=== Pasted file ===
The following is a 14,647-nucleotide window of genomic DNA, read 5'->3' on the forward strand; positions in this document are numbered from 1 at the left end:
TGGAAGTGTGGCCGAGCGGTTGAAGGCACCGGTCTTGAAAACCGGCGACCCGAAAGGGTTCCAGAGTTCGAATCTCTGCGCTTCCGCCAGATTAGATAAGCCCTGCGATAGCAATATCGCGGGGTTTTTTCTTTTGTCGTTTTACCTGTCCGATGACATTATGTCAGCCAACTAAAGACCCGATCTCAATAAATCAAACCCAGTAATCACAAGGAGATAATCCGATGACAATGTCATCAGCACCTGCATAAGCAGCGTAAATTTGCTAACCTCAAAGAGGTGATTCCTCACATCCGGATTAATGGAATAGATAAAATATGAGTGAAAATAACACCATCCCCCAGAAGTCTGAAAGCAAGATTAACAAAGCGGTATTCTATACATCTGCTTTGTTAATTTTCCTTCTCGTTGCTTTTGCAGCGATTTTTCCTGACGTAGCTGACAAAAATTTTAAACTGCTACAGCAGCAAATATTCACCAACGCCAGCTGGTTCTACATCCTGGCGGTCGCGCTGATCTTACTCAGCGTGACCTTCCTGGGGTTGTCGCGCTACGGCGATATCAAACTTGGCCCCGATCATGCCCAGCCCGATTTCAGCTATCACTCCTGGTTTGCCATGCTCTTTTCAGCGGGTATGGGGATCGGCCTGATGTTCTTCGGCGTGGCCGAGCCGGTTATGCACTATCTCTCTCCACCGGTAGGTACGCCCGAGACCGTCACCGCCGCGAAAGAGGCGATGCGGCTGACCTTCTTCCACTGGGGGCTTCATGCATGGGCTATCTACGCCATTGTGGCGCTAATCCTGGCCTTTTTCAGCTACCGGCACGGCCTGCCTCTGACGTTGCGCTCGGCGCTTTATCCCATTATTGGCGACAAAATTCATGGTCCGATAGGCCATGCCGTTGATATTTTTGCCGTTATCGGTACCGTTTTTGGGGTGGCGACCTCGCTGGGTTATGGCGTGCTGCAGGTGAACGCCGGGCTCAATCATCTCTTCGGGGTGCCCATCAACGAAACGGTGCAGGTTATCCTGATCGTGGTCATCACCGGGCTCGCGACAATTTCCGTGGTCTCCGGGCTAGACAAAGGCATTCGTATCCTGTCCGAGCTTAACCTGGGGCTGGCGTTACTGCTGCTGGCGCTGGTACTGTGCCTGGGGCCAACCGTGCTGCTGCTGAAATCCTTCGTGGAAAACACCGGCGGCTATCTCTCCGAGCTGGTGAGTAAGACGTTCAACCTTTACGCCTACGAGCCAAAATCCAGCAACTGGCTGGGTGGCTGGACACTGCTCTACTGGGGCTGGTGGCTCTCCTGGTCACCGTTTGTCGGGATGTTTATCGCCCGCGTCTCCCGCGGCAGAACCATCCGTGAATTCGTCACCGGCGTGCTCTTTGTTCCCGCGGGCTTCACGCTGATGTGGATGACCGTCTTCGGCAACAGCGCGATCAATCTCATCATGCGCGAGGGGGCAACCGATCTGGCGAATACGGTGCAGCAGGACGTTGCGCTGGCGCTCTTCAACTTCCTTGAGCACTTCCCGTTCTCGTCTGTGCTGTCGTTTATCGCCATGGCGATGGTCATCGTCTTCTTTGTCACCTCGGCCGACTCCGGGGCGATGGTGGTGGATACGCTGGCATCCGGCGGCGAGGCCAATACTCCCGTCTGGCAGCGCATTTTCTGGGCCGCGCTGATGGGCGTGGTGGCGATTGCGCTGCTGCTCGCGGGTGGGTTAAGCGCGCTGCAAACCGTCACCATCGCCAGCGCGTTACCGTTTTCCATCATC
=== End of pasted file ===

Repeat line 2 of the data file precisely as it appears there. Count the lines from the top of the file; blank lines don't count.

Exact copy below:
TGGAAGTGTGGCCGAGCGGTTGAAGGCACCGGTCTTGAAAACCGGCGACCCGAAAGGGTTCCAGAGTTCGAATCTCTGCGCTTCCGCCAGATTAGATAAGCCCTGCGATAGCAATATCGCGGGGTTTTTTCTTTTGTCGTTTTACCTGTCCGATGACATTATGTCAGCCAACTAAAGACCCGATCTCAATAAATCAAACCCAGTAATCACAAGGAGATAATCCGATGACAATGTCATCAGCACCTGCATAAGCAGCGTAAATTTGCTAACCTCAAAGAGGTGATTCCTCACATCCGGATTAATGGAATAGATAAAATATGAGTGAAAATAACACCATCCCCCAGAAGTCTGAAAGCAAGATTAACAAAGCGGTATTCTATACATCTGCTTTGTTAATTTTCCTTCTCGTTGCTTTTGCAGCGATTTTTCCTGACGTAGCTGACAAAAATTTTAAACTGCTACAGCAGCAAATATTCACCAACGCCAGCTGGTTCTACATCCTGGCGGTCGCGCTGATCTTACTCAGCGTGACCTTCCTGGGGTTGTCGCGCTACGGCGATATCAAACTTGGCCCCGATCATGCCCAGCCCGATTTCAGCTATCACTCCTGGTTTGCCATGCTCTTTTCAGCGGGTATGGGGATCGGCCTGATGTTCTTCGGCGTGGCCGAGCCGGTTATGCACTATCTCTCTCCACCGGTAGGTACGCCCGAGACCGTCACCGCCGCGAAAGAGGCGATGCGGCTGACCTTCTTCCACTGGGGGCTTCATGCATGGGCTATCTACGCCATTGTGGCGCTAATCCTGGCCTTTTTCAGCTACCGGCACGGCCTGCCTCTGACGTTGCGCTCGGCGCTTTATCCCATTATTGGCGACAAAATTCATGGTCCGATAGGCCATGCCGTTGATATTTTTGCCGTTATCGGTACCGTTTTTGGGGTGGCGACCTCGCTGGGTTATGGCGTGCTGCAGGTGAACGCCGGGCTCAATCATCTCTTCGGGGTGCCCATCAACGAAACGGTGCAGGTTATCCTGATCGTGGTCATCACCGGGCTCGCGACAATTTCCGTGGTCTCCGGGCTAGACAAAGGCATTCGTATCCTGTCCGAGCTTAACCTGGGGCTGGCGTTACTGCTGCTGGCGCTGGTACTGTGCCTGGGGCCAACCGTGCTGCTGCTGAAATCCTTCGTGGAAAACACCGGCGGCTATCTCTCCGAGCTGGTGAGTAAGACGTTCAACCTTTACGCCTACGAGCCAAAATCCAGCAACTGGCTGGGTGGCTGGACACTGCTCTACTGGGGCTGGTGGCTCTCCTGGTCACCGTTTGTCGGGATGTTTATCGCCCGCGTCTCCCGCGGCAGAACCATCCGTGAATTCGTCACCGGCGTGCTCTTTGTTCCCGCGGGCTTCACGCTGATGTGGATGACCGTCTTCGGCAACAGCGCGATCAATCTCATCATGCGCGAGGGGGCAACCGATCTGGCGAATACGGTGCAGCAGGACGTTGCGCTGGCGCTCTTCAACTTCCTTGAGCACTTCCCGTTCTCGTCTGTGCTGTCGTTTATCGCCATGGCGATGGTCATCGTCTTCTTTGTCACCTCGGCCGACTCCGGGGCGATGGTGGTGGATACGCTGGCATCCGGCGGCGAGGCCAATACTCCCGTCTGGCAGCGCATTTTCTGGGCCGCGCTGATGGGCGTGGTGGCGATTGCGCTGCTGCTCGCGGGTGGGTTAAGCGCGCTGCAAACCGTCACCATCGCCAGCGCGTTACCGTTTTCCATCATC